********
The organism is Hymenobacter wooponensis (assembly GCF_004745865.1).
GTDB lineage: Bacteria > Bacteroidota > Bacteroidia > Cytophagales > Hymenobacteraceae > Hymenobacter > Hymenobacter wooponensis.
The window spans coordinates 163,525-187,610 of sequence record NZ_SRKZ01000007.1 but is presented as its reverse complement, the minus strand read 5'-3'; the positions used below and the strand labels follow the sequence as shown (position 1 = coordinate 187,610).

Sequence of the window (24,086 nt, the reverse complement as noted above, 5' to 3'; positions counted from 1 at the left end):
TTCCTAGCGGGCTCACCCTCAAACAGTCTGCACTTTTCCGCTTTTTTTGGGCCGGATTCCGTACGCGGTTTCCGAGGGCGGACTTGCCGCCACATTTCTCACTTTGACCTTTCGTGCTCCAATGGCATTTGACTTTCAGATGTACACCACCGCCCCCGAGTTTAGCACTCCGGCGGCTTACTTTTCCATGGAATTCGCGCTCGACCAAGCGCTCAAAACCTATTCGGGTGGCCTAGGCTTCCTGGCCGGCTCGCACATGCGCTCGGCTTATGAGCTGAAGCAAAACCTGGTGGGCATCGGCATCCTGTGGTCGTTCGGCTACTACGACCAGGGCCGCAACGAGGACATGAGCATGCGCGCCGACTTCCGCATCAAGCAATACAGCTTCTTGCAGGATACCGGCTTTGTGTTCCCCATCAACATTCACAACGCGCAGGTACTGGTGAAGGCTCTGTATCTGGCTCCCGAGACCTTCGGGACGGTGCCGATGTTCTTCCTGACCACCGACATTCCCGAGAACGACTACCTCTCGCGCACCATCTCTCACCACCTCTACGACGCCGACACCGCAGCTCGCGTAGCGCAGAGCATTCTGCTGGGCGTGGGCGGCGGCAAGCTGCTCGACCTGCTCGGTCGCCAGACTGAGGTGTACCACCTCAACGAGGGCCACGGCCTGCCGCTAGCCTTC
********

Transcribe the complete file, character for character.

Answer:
The organism is Hymenobacter wooponensis (assembly GCF_004745865.1).
GTDB lineage: Bacteria > Bacteroidota > Bacteroidia > Cytophagales > Hymenobacteraceae > Hymenobacter > Hymenobacter wooponensis.
The window spans coordinates 163,525-187,610 of sequence record NZ_SRKZ01000007.1 but is presented as its reverse complement, the minus strand read 5'-3'; the positions used below and the strand labels follow the sequence as shown (position 1 = coordinate 187,610).

Sequence of the window (24,086 nt, the reverse complement as noted above, 5' to 3'; positions counted from 1 at the left end):
TTCCTAGCGGGCTCACCCTCAAACAGTCTGCACTTTTCCGCTTTTTTTGGGCCGGATTCCGTACGCGGTTTCCGAGGGCGGACTTGCCGCCACATTTCTCACTTTGACCTTTCGTGCTCCAATGGCATTTGACTTTCAGATGTACACCACCGCCCCCGAGTTTAGCACTCCGGCGGCTTACTTTTCCATGGAATTCGCGCTCGACCAAGCGCTCAAAACCTATTCGGGTGGCCTAGGCTTCCTGGCCGGCTCGCACATGCGCTCGGCTTATGAGCTGAAGCAAAACCTGGTGGGCATCGGCATCCTGTGGTCGTTCGGCTACTACGACCAGGGCCGCAACGAGGACATGAGCATGCGCGCCGACTTCCGCATCAAGCAATACAGCTTCTTGCAGGATACCGGCTTTGTGTTCCCCATCAACATTCACAACGCGCAGGTACTGGTGAAGGCTCTGTATCTGGCTCCCGAGACCTTCGGGACGGTGCCGATGTTCTTCCTGACCACCGACATTCCCGAGAACGACTACCTCTCGCGCACCATCTCTCACCACCTCTACGACGCCGACACCGCAGCTCGCGTAGCGCAGAGCATTCTGCTGGGCGTGGGCGGCGGCAAGCTGCTCGACCTGCTCGGTCGCCAGACTGAGGTGTACCACCTCAACGAGGGCCACGGCCTGCCGCTAGCCTTC